Q: How do you view the management field in Sri Lanka?
A: It’s a mixed bag. There are those who are more like leaders with a clear vision and growth mindset; others are bureaucratic and stick to routine. Many Sri Lankans hold the manager’s title in high esteem not always realising that they’re still part of a team.
To me, a manager’s success should be gauged by how empowered their team is rather than the success of the individual. Managers should be committed to the growth and development of the entire team.
Q: What does it mean for you to receive this award?
A: I consider this an award for the Gateway Group more than myself. In 2003, I was conferred the Gold award for ‘Outstanding Businessman of the Year’ among small and medium companies at the Chartered Institute of Management Accountants’ (CIMA) Pinnacle Awards.
At the CMI Management Excellence Awards, I was named ‘Best CEO of the Year’ in the services category in the large companies segment. Gateway’s growth to become a large organisation gives me more pride than my personal achievements.
As an educational organisation, Gateway must have been different to others in this category. Educational institutions should function like corporates with good systems, processes and a drive to grow. In this fast-paced world, you cannot rely on laid-back traditional practices. This award highlights the fact that Gateway
is considered a successful corporate.
However, our ethos is different from the typical corporate culture of many large companies. Gateway’s culture and values are traditional, and Sri Lankan in many ways. Therefore, to be recognised as the best CEO of a forward-thinking yet somewhat traditional organisation implies that the balance we maintain is appreciated.
Q: So what practices have led to this recognition?
A: Being a medic and researcher by profession, I tend to view matters differently.
Gateway has evolved to think outside the box and do things a little differently. It is an international school following the British curriculum but we tend not to be fixed to a particular system.
Be it tablet PCs in classrooms, electronic whiteboards, incorporating science, technology, engineering and mathematics (STEM) learning, and robotics, or introducing mathematics labs and innovation studios, Gateway’s pioneering efforts have helped us manage change efficiently.
We continue to nurture the values inculcated by our late founder R. I. T. Alles for students to be disciplined and respectful. His concept of an international school in a Sri Lankan setting is close to us all. I see our new ‘mindfulness’ programme as another important step in strengthening this aspect.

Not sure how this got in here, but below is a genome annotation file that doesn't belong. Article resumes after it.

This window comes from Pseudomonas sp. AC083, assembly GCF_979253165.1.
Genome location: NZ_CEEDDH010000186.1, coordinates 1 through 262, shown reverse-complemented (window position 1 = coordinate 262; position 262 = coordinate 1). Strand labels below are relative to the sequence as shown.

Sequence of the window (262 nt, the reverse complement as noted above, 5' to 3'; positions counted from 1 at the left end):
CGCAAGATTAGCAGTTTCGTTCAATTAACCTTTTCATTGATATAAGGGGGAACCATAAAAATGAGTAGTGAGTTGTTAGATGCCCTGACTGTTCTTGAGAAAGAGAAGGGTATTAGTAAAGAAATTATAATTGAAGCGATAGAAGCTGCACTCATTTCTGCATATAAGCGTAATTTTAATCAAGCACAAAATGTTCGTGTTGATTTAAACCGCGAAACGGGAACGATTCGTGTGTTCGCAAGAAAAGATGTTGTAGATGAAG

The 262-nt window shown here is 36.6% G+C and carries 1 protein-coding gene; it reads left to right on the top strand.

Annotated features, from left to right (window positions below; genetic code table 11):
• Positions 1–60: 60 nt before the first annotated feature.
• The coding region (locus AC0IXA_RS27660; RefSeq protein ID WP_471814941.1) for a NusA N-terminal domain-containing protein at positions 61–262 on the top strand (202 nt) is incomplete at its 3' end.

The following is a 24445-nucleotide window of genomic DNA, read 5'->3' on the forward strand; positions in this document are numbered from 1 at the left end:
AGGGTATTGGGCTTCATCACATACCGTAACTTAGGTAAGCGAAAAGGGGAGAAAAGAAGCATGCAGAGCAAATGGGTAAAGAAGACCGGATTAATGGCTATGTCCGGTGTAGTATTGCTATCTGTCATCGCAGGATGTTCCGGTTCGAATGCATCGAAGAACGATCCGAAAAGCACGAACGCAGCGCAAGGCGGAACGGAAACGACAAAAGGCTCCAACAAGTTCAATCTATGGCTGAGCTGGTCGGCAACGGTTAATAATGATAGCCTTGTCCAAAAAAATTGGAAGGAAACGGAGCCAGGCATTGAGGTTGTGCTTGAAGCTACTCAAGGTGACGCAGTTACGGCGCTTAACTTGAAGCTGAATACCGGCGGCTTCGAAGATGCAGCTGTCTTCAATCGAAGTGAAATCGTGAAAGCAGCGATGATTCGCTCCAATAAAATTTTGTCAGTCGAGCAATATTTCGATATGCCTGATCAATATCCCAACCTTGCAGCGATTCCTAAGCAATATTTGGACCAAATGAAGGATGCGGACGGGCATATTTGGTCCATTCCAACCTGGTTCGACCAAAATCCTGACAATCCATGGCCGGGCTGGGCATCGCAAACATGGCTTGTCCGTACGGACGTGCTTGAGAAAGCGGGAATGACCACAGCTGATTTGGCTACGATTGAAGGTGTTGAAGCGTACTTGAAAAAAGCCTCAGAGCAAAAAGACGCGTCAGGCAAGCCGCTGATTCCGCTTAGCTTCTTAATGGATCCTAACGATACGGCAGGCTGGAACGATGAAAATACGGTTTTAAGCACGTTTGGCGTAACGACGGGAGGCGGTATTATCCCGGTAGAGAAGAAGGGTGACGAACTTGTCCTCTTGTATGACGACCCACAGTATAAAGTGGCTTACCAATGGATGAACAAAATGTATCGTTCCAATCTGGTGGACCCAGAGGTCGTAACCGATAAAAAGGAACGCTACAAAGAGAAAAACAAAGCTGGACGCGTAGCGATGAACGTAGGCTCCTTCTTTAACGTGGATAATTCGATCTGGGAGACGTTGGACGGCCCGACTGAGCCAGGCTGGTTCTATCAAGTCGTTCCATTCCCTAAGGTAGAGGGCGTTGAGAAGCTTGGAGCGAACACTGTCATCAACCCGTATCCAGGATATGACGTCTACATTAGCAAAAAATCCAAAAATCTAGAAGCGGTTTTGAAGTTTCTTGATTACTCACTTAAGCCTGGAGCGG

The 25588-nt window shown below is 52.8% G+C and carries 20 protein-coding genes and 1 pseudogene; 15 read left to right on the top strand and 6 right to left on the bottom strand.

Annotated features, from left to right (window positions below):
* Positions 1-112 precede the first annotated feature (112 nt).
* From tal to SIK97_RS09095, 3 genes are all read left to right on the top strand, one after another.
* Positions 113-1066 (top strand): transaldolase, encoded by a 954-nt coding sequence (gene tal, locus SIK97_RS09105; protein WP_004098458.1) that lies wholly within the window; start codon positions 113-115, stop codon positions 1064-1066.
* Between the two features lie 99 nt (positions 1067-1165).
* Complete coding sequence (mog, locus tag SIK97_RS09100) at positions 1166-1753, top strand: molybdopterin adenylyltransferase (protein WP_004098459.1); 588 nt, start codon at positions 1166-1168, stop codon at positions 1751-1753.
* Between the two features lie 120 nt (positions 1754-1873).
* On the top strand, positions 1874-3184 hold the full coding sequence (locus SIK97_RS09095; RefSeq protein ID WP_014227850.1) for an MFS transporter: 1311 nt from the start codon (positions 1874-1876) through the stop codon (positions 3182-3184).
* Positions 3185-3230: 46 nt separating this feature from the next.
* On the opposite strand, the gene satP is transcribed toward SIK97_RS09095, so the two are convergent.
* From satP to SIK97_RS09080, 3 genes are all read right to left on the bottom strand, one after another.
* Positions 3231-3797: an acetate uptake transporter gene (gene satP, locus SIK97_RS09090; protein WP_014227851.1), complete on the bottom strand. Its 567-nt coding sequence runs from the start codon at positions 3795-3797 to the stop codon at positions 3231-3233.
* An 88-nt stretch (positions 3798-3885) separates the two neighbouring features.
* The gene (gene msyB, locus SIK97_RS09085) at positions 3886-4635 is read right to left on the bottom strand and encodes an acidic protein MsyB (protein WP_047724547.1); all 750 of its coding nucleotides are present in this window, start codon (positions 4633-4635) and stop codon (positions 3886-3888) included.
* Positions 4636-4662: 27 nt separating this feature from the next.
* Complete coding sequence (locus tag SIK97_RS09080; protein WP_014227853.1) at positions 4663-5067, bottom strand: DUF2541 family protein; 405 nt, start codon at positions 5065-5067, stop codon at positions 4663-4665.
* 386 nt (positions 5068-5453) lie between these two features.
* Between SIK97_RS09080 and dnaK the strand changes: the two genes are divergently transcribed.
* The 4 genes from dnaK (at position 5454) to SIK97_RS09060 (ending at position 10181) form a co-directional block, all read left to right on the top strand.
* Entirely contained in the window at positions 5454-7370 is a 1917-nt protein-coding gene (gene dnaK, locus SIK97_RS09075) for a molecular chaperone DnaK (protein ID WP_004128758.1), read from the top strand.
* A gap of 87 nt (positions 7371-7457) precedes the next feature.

Q: How can leaders drive organisational growth?
A: Leaders should be passionate and focussed. As the key figures providing direction, they should be research
oriented and courageous to embrace change. They should also have the confidence to take reasonable risks.
They should constantly remind themselves of their responsibility for the company’s growth and the team around them. Being innovative and creative sets you apart from the competition. Decision making and determination to get things done also set the pace for organisational growth.
Leaders need to develop skills to identify everyone’s strengths, and create an environment in which everyone wants to develop and contribute. Successes are attributed to all team members. Mutual trust and respect between colleagues lead to good teamwork in any organisation.
Gateway’s mission statement encompasses all these values. We want all employees and students to add value to themselves, and do so continuously.
Q: How does integrity play a part in Gateway’s dealings with others?
A: Credibility and integrity are very precious to us. After all, we’re in the business of education. Trust is key in our sector and we will not do anything to compromise that. This is why we say ‘yes’ to what we can do and ‘no’ to what we cannot. In my opinion, it is better to under-promise and over-deliver
than the reverse.
As a private fee levying organisation, we have tried our best to be as reasonable as possible and offer parents more than their money’s worth. We take pride in the fact that Gateway Group – through entities such as the Gateway School of Computing, Gateway Language Centre, Gateway School of Speech and Drama, Gateway Graduate School and Springfield colleges – caters to an array of segments in society.
In a corporate sense, students are our clients – what we want is for them to receive the best international education, and have the ability to utilise their acquired knowledge and skills for the development of the motherland.
We want students to respect our multiethnic and multi-religious culture, their elders, parents and teachers, and be close to their religion. In line with our vision, we want the entire Gateway community to be energised, enlightened and empowered.
Dr. Harsha Alles